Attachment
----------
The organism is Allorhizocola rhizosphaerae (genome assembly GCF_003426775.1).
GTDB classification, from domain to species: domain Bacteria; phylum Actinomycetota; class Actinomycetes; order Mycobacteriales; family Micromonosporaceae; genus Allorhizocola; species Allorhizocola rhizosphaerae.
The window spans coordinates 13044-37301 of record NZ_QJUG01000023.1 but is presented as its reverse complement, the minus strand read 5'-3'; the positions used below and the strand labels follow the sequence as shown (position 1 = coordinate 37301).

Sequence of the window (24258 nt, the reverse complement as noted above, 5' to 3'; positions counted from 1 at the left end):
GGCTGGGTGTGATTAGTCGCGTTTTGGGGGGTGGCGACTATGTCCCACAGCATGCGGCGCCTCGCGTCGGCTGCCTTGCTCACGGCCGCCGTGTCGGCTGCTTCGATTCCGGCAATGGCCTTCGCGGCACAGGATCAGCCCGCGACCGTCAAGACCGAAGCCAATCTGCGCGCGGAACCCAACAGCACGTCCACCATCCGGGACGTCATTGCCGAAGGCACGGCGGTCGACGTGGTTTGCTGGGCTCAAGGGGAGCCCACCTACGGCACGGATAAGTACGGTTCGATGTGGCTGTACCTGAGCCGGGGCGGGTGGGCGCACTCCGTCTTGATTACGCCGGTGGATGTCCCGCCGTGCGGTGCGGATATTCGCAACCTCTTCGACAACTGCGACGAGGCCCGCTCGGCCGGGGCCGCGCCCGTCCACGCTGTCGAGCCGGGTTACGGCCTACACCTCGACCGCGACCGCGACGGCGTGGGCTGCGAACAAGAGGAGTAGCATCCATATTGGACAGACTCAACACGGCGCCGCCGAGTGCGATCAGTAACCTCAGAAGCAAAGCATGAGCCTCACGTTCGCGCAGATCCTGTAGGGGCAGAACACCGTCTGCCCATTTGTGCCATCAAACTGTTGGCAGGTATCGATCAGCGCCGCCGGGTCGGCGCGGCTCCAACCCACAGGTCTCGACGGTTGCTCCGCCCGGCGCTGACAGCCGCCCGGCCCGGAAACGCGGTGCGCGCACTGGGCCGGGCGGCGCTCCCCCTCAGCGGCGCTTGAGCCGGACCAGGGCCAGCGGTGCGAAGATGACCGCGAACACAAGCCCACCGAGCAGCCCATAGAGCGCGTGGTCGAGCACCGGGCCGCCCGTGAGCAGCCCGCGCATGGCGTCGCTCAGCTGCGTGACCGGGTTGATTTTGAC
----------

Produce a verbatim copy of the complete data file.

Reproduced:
The organism is Allorhizocola rhizosphaerae (genome assembly GCF_003426775.1).
GTDB classification, from domain to species: domain Bacteria; phylum Actinomycetota; class Actinomycetes; order Mycobacteriales; family Micromonosporaceae; genus Allorhizocola; species Allorhizocola rhizosphaerae.
The window spans coordinates 13044-37301 of record NZ_QJUG01000023.1 but is presented as its reverse complement, the minus strand read 5'-3'; the positions used below and the strand labels follow the sequence as shown (position 1 = coordinate 37301).

Sequence of the window (24258 nt, the reverse complement as noted above, 5' to 3'; positions counted from 1 at the left end):
GGCTGGGTGTGATTAGTCGCGTTTTGGGGGGTGGCGACTATGTCCCACAGCATGCGGCGCCTCGCGTCGGCTGCCTTGCTCACGGCCGCCGTGTCGGCTGCTTCGATTCCGGCAATGGCCTTCGCGGCACAGGATCAGCCCGCGACCGTCAAGACCGAAGCCAATCTGCGCGCGGAACCCAACAGCACGTCCACCATCCGGGACGTCATTGCCGAAGGCACGGCGGTCGACGTGGTTTGCTGGGCTCAAGGGGAGCCCACCTACGGCACGGATAAGTACGGTTCGATGTGGCTGTACCTGAGCCGGGGCGGGTGGGCGCACTCCGTCTTGATTACGCCGGTGGATGTCCCGCCGTGCGGTGCGGATATTCGCAACCTCTTCGACAACTGCGACGAGGCCCGCTCGGCCGGGGCCGCGCCCGTCCACGCTGTCGAGCCGGGTTACGGCCTACACCTCGACCGCGACCGCGACGGCGTGGGCTGCGAACAAGAGGAGTAGCATCCATATTGGACAGACTCAACACGGCGCCGCCGAGTGCGATCAGTAACCTCAGAAGCAAAGCATGAGCCTCACGTTCGCGCAGATCCTGTAGGGGCAGAACACCGTCTGCCCATTTGTGCCATCAAACTGTTGGCAGGTATCGATCAGCGCCGCCGGGTCGGCGCGGCTCCAACCCACAGGTCTCGACGGTTGCTCCGCCCGGCGCTGACAGCCGCCCGGCCCGGAAACGCGGTGCGCGCACTGGGCCGGGCGGCGCTCCCCCTCAGCGGCGCTTGAGCCGGACCAGGGCCAGCGGTGCGAAGATGACCGCGAACACAAGCCCACCGAGCAGCCCATAGAGCGCGTGGTCGAGCACCGGGCCGCCCGTGAGCAGCCCGCGCATGGCGTCGCTCAGCTGCGTGACCGGGTTGATTTTGAC